In Tolstoy's A Confession (the autobiographical account of his crisis of meaning I wrote about the other day), he argues that, if what we seek to achieve does not endure after our death, then our life itself has no meaning. As Tolstoy's reasoning goes, since everything he strived for in life--riches, fame, pleasure--would ultimately disappear when he died, life was essentially meaningless.
But then he reverses himself:
In other words, Tolstoy determined that his life the way he lived it was meaningless because the achievement of his life goals--riches, fame and pleasure--died along with him. That did not mean that everyone's life was meaningless, he realized. He admired people whose goal it was to be of service to the rest of life. Since the service that they did to the rest of life endured beyond their deaths, their lives had meaning.
When we use planetary resources, in the service of what do we use them? When we live our lives, in the service of what do we live them? Are we using our resources and living our lives meaningfully? Or are we wasting both?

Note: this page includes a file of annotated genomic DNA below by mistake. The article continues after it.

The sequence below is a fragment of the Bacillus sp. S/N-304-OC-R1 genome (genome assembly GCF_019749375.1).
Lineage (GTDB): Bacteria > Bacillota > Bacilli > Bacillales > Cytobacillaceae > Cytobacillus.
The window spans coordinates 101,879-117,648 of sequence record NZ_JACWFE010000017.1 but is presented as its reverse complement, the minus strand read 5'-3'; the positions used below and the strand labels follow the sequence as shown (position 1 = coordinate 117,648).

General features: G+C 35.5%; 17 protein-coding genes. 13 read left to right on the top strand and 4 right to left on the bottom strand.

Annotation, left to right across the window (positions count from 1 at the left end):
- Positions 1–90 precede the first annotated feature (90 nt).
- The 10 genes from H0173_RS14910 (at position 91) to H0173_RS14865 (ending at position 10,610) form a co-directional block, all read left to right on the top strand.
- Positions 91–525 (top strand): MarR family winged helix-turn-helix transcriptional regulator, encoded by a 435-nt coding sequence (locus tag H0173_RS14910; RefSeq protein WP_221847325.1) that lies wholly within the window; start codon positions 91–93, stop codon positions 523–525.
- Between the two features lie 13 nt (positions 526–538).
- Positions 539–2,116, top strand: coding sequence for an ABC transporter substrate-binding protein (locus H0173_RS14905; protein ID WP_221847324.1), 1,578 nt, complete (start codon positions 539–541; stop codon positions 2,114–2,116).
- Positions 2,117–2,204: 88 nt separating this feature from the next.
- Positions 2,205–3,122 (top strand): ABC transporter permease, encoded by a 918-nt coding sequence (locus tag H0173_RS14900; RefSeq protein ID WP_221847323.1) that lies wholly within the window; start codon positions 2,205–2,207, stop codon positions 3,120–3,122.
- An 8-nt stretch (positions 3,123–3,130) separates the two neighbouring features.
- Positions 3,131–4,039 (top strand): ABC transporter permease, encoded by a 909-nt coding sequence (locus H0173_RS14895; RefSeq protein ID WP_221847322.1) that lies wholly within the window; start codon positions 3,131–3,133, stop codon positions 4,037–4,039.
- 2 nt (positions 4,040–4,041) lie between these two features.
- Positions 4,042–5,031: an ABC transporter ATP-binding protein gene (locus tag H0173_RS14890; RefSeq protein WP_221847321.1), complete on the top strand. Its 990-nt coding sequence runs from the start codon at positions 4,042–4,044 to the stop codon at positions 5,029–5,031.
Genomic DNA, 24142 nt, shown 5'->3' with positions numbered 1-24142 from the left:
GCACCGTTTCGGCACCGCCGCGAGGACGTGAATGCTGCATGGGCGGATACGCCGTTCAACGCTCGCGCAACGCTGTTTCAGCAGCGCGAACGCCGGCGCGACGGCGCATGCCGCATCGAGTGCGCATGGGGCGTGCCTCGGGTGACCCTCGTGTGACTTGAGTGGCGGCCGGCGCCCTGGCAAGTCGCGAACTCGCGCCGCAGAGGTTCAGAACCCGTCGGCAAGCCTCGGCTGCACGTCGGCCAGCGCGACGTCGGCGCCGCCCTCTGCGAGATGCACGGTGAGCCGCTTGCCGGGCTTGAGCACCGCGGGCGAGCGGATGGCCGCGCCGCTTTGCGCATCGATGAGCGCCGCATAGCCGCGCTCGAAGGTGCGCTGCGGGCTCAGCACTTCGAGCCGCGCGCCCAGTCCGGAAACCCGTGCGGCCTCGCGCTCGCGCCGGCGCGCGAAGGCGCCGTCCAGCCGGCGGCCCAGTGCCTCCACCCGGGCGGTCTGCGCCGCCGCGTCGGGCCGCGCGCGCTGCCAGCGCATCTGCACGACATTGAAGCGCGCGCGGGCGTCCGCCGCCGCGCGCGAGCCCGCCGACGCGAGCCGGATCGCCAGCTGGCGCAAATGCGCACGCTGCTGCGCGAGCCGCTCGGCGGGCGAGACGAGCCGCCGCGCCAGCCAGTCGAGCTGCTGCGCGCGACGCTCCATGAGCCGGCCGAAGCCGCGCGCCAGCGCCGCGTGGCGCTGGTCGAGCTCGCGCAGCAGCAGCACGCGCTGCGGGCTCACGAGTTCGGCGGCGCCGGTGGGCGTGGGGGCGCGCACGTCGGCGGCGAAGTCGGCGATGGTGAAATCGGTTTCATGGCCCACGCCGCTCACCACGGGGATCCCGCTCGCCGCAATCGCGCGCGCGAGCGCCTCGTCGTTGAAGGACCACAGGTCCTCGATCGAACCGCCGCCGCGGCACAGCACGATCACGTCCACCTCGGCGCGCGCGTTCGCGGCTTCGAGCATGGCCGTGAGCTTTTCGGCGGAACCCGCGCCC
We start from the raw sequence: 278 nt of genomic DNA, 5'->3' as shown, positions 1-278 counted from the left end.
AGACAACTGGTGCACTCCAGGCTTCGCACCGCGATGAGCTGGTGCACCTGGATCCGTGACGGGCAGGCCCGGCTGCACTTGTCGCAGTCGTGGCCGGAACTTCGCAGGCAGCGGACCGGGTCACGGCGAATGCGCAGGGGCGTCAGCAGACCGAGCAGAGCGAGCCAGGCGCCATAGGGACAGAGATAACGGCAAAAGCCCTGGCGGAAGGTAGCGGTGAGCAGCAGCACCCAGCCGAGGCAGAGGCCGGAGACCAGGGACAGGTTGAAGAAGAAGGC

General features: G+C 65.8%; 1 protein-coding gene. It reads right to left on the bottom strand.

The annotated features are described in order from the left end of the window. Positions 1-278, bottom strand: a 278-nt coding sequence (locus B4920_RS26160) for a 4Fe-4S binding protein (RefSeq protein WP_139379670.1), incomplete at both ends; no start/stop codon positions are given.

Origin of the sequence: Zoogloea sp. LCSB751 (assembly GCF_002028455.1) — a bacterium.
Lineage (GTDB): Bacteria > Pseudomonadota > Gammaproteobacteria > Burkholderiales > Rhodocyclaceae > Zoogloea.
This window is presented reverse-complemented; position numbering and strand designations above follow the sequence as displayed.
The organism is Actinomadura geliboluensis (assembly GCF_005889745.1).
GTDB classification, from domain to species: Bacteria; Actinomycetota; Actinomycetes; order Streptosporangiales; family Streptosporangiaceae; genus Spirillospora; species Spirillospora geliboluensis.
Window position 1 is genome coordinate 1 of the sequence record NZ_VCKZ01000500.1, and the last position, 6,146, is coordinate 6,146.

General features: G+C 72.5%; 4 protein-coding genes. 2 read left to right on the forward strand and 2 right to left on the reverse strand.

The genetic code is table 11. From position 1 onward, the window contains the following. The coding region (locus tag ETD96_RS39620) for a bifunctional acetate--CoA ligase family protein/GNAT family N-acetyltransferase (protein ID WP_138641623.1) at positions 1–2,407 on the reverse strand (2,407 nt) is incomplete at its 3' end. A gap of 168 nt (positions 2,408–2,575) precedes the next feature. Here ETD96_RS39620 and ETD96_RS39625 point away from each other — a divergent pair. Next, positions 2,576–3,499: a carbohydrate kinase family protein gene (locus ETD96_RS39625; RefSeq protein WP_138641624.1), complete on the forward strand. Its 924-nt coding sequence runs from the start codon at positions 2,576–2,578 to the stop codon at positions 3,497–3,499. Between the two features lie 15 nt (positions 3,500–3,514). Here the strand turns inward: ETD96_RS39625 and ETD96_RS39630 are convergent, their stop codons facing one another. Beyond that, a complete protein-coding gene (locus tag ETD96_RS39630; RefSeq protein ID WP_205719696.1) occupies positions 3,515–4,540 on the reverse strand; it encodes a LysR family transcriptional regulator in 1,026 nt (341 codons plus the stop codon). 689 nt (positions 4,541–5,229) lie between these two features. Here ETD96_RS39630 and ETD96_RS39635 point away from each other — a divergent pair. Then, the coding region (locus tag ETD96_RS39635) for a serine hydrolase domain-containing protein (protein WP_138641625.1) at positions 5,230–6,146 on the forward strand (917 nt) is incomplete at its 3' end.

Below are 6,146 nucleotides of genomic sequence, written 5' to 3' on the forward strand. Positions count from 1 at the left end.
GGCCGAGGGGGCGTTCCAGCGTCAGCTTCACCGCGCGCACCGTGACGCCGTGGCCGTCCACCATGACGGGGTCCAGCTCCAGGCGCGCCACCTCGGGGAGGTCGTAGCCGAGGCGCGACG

Because if you agree with Tolstoy, whether or not our lives have meaning is determined only by what we use them for.
Colin Beavan (that's me!) is now leading a conversation about finding a happy, helpful life at Colinbeavan.com. If you want to know how people are breaking out and and finding authentic, meaningful lives that help our world, check it out the blog here and sign up to join the conversation here.